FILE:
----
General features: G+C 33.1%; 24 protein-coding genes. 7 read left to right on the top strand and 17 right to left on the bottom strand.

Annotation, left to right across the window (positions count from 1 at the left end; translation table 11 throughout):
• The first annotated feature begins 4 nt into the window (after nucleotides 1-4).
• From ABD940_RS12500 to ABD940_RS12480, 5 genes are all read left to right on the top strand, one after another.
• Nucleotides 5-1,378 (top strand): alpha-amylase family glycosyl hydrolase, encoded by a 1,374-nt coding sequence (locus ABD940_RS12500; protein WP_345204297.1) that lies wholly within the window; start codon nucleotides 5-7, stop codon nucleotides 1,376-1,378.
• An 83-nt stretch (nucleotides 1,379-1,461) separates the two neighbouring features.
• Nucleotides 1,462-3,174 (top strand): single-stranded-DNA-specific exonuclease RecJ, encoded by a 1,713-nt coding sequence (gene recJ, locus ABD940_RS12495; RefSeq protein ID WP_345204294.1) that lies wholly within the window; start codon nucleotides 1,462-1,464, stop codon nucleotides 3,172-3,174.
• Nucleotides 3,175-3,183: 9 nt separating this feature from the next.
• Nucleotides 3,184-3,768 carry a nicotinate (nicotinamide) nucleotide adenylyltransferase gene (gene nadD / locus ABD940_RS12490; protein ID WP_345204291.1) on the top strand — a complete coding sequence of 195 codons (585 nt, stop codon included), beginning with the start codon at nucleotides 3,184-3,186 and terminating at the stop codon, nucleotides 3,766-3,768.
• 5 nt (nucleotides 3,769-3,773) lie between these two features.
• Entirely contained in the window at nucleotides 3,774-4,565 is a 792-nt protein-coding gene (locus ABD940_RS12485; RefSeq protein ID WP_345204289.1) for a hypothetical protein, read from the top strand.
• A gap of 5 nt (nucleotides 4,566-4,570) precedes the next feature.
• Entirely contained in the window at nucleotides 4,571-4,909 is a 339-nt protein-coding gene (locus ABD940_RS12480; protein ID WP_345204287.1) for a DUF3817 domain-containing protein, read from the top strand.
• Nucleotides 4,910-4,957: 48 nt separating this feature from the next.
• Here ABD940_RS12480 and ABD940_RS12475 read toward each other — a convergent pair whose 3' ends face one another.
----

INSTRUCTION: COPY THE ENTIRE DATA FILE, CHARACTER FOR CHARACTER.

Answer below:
General features: G+C 33.1%; 24 protein-coding genes. 7 read left to right on the top strand and 17 right to left on the bottom strand.

Annotation, left to right across the window (positions count from 1 at the left end; translation table 11 throughout):
• The first annotated feature begins 4 nt into the window (after nucleotides 1-4).
• From ABD940_RS12500 to ABD940_RS12480, 5 genes are all read left to right on the top strand, one after another.
• Nucleotides 5-1,378 (top strand): alpha-amylase family glycosyl hydrolase, encoded by a 1,374-nt coding sequence (locus ABD940_RS12500; protein WP_345204297.1) that lies wholly within the window; start codon nucleotides 5-7, stop codon nucleotides 1,376-1,378.
• An 83-nt stretch (nucleotides 1,379-1,461) separates the two neighbouring features.
• Nucleotides 1,462-3,174 (top strand): single-stranded-DNA-specific exonuclease RecJ, encoded by a 1,713-nt coding sequence (gene recJ, locus ABD940_RS12495; RefSeq protein ID WP_345204294.1) that lies wholly within the window; start codon nucleotides 1,462-1,464, stop codon nucleotides 3,172-3,174.
• Nucleotides 3,175-3,183: 9 nt separating this feature from the next.
• Nucleotides 3,184-3,768 carry a nicotinate (nicotinamide) nucleotide adenylyltransferase gene (gene nadD / locus ABD940_RS12490; protein ID WP_345204291.1) on the top strand — a complete coding sequence of 195 codons (585 nt, stop codon included), beginning with the start codon at nucleotides 3,184-3,186 and terminating at the stop codon, nucleotides 3,766-3,768.
• 5 nt (nucleotides 3,769-3,773) lie between these two features.
• Entirely contained in the window at nucleotides 3,774-4,565 is a 792-nt protein-coding gene (locus ABD940_RS12485; RefSeq protein ID WP_345204289.1) for a hypothetical protein, read from the top strand.
• A gap of 5 nt (nucleotides 4,566-4,570) precedes the next feature.
• Entirely contained in the window at nucleotides 4,571-4,909 is a 339-nt protein-coding gene (locus ABD940_RS12480; protein ID WP_345204287.1) for a DUF3817 domain-containing protein, read from the top strand.
• Nucleotides 4,910-4,957: 48 nt separating this feature from the next.
• Here ABD940_RS12480 and ABD940_RS12475 read toward each other — a convergent pair whose 3' ends face one another.